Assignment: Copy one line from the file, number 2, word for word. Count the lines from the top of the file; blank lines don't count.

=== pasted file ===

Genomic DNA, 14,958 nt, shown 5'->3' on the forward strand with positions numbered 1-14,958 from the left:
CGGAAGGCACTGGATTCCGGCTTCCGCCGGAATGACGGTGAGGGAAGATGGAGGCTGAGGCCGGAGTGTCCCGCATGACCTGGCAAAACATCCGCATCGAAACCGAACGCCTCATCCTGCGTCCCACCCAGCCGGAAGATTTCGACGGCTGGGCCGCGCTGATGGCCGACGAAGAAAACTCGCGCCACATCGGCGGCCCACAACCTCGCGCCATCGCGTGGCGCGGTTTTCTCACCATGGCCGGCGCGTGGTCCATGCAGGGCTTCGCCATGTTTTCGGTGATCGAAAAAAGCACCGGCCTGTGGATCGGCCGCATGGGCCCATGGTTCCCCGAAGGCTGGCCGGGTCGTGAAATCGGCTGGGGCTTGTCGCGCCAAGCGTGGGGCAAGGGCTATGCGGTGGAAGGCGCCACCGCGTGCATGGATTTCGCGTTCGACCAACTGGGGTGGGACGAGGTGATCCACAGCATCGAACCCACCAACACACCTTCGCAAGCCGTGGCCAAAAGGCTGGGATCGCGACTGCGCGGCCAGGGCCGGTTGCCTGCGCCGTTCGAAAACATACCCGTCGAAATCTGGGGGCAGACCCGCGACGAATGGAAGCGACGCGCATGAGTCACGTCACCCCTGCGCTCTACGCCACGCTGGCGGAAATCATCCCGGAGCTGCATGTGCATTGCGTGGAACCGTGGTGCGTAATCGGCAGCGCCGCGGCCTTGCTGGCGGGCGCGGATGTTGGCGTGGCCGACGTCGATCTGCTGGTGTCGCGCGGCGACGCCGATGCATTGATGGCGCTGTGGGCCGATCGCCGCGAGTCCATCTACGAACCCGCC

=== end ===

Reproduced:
CGGAAGGCACTGGATTCCGGCTTCCGCCGGAATGACGGTGAGGGAAGATGGAGGCTGAGGCCGGAGTGTCCCGCATGACCTGGCAAAACATCCGCATCGAAACCGAACGCCTCATCCTGCGTCCCACCCAGCCGGAAGATTTCGACGGCTGGGCCGCGCTGATGGCCGACGAAGAAAACTCGCGCCACATCGGCGGCCCACAACCTCGCGCCATCGCGTGGCGCGGTTTTCTCACCATGGCCGGCGCGTGGTCCATGCAGGGCTTCGCCATGTTTTCGGTGATCGAAAAAAGCACCGGCCTGTGGATCGGCCGCATGGGCCCATGGTTCCCCGAAGGCTGGCCGGGTCGTGAAATCGGCTGGGGCTTGTCGCGCCAAGCGTGGGGCAAGGGCTATGCGGTGGAAGGCGCCACCGCGTGCATGGATTTCGCGTTCGACCAACTGGGGTGGGACGAGGTGATCCACAGCATCGAACCCACCAACACACCTTCGCAAGCCGTGGCCAAAAGGCTGGGATCGCGACTGCGCGGCCAGGGCCGGTTGCCTGCGCCGTTCGAAAACATACCCGTCGAAATCTGGGGGCAGACCCGCGACGAATGGAAGCGACGCGCATGAGTCACGTCACCCCTGCGCTCTACGCCACGCTGGCGGAAATCATCCCGGAGCTGCATGTGCATTGCGTGGAACCGTGGTGCGTAATCGGCAGCGCCGCGGCCTTGCTGGCGGGCGCGGATGTTGGCGTGGCCGACGTCGATCTGCTGGTGTCGCGCGGCGACGCCGATGCATTGATGGCGCTGTGGGCCGATCGCCGCGAGTCCATCTACGAACCCGCC